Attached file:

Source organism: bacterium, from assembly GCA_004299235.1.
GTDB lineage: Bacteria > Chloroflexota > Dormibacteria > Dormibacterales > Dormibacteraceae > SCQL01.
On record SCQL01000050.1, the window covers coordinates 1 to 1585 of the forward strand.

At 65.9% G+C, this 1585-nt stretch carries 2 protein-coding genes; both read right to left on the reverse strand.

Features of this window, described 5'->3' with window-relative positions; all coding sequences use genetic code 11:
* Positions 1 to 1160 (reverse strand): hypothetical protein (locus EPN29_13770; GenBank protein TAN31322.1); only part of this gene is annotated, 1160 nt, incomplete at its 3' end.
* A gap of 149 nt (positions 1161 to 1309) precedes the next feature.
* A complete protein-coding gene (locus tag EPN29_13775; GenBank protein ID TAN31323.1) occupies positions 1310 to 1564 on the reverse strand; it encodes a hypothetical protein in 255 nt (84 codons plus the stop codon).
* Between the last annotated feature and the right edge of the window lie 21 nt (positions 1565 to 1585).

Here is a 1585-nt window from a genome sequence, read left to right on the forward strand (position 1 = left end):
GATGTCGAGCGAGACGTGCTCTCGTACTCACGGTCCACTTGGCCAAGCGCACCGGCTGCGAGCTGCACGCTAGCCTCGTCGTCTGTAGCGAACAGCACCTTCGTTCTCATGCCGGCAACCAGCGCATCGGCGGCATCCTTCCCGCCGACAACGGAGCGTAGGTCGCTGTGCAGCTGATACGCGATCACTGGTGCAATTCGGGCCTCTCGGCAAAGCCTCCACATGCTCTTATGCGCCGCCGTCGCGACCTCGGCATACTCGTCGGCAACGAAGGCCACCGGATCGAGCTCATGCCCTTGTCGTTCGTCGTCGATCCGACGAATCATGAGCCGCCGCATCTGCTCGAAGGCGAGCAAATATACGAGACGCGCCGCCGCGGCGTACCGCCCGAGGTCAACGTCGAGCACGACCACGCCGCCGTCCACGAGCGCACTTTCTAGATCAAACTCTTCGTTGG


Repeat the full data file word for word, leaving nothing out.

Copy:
Source organism: bacterium, from assembly GCA_004299235.1.
GTDB lineage: Bacteria > Chloroflexota > Dormibacteria > Dormibacterales > Dormibacteraceae > SCQL01.
On record SCQL01000050.1, the window covers coordinates 1 to 1585 of the forward strand.

At 65.9% G+C, this 1585-nt stretch carries 2 protein-coding genes; both read right to left on the reverse strand.

Features of this window, described 5'->3' with window-relative positions; all coding sequences use genetic code 11:
* Positions 1 to 1160 (reverse strand): hypothetical protein (locus EPN29_13770; GenBank protein TAN31322.1); only part of this gene is annotated, 1160 nt, incomplete at its 3' end.
* A gap of 149 nt (positions 1161 to 1309) precedes the next feature.
* A complete protein-coding gene (locus tag EPN29_13775; GenBank protein ID TAN31323.1) occupies positions 1310 to 1564 on the reverse strand; it encodes a hypothetical protein in 255 nt (84 codons plus the stop codon).
* Between the last annotated feature and the right edge of the window lie 21 nt (positions 1565 to 1585).

Here is a 1585-nt window from a genome sequence, read left to right on the forward strand (position 1 = left end):
GATGTCGAGCGAGACGTGCTCTCGTACTCACGGTCCACTTGGCCAAGCGCACCGGCTGCGAGCTGCACGCTAGCCTCGTCGTCTGTAGCGAACAGCACCTTCGTTCTCATGCCGGCAACCAGCGCATCGGCGGCATCCTTCCCGCCGACAACGGAGCGTAGGTCGCTGTGCAGCTGATACGCGATCACTGGTGCAATTCGGGCCTCTCGGCAAAGCCTCCACATGCTCTTATGCGCCGCCGTCGCGACCTCGGCATACTCGTCGGCAACGAAGGCCACCGGATCGAGCTCATGCCCTTGTCGTTCGTCGTCGATCCGACGAATCATGAGCCGCCGCATCTGCTCGAAGGCGAGCAAATATACGAGACGCGCCGCCGCGGCGTACCGCCCGAGGTCAACGTCGAGCACGACCACGCCGCCGTCCACGAGCGCACTTTCTAGATCAAACTCTTCGTTGG